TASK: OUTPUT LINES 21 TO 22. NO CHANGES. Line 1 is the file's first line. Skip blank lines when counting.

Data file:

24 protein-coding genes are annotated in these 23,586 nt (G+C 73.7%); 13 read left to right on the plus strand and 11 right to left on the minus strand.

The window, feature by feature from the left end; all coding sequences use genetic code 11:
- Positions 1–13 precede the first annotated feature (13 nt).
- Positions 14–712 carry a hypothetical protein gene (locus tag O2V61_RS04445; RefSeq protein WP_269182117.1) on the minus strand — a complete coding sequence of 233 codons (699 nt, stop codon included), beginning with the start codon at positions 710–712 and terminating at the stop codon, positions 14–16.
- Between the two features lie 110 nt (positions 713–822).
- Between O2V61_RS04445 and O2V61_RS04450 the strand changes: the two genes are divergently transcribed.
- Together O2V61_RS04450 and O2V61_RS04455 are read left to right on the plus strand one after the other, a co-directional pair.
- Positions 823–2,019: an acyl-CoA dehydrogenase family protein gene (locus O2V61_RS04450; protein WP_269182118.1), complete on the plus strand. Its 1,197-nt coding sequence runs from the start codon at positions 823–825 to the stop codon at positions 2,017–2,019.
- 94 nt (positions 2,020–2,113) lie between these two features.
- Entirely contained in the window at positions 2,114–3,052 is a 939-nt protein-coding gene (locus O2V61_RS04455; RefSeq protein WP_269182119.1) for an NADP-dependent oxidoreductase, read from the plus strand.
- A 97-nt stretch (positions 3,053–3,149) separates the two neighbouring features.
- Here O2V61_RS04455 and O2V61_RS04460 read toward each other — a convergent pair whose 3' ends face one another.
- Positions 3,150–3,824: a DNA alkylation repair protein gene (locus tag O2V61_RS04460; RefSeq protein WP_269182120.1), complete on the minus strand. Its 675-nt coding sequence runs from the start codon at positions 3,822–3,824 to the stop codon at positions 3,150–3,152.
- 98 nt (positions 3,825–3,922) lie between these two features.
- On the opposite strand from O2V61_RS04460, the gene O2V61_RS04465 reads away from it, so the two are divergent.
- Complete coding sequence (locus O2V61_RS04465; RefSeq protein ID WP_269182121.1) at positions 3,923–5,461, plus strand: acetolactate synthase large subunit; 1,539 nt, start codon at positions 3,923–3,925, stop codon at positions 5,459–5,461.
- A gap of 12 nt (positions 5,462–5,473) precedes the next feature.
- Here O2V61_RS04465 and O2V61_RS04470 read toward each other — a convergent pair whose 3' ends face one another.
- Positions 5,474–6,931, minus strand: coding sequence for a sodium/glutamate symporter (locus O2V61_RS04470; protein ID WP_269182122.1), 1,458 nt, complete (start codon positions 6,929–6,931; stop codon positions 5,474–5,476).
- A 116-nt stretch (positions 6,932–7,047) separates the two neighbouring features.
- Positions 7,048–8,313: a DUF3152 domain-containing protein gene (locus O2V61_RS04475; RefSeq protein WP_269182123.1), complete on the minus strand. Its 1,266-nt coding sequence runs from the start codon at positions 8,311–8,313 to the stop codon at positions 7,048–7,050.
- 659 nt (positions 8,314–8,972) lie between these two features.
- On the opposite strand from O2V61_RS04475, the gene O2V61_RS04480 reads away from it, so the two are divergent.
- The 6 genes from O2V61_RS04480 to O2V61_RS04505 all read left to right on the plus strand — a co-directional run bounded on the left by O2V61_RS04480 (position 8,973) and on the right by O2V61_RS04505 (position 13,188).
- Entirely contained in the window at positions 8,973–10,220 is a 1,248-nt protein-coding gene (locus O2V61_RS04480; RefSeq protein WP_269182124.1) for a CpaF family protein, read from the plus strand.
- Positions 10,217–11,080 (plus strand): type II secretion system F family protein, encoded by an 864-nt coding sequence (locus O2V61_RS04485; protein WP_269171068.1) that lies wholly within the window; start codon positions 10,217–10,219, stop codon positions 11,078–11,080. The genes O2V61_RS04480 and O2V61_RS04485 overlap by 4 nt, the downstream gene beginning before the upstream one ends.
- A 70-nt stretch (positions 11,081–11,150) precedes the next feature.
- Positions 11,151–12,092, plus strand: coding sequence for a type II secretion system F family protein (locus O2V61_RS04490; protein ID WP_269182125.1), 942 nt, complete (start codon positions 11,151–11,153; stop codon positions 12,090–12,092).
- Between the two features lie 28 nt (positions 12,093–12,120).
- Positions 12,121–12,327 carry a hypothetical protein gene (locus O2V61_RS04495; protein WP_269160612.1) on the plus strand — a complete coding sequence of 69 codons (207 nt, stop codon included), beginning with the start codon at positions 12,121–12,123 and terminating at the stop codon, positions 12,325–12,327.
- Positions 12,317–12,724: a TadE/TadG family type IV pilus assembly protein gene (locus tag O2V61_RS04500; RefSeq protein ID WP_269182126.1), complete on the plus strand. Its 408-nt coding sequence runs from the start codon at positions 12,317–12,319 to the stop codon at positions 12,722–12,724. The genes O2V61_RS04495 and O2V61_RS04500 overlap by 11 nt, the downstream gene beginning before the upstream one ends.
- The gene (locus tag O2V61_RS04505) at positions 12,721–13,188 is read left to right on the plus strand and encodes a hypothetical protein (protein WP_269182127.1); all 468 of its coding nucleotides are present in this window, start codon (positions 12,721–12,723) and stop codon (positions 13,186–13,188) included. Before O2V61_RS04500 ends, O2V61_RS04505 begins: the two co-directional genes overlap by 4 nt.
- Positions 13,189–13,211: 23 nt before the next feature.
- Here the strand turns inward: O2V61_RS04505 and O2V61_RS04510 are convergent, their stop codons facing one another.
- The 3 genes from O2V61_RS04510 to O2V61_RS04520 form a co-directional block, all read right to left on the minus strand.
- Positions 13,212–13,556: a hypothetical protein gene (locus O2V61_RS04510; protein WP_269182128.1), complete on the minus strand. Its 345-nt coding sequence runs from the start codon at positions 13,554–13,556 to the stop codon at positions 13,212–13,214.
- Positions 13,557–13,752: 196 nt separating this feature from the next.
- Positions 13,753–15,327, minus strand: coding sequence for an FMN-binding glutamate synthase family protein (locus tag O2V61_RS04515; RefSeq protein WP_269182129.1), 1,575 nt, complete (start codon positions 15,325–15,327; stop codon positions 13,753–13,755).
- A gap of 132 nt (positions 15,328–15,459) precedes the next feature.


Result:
- Positions 7,048–8,313: a DUF3152 domain-containing protein gene (locus O2V61_RS04475; RefSeq protein WP_269182123.1), complete on the minus strand. Its 1,266-nt coding sequence runs from the start codon at positions 8,311–8,313 to the stop codon at positions 7,048–7,050.
- 659 nt (positions 8,314–8,972) lie between these two features.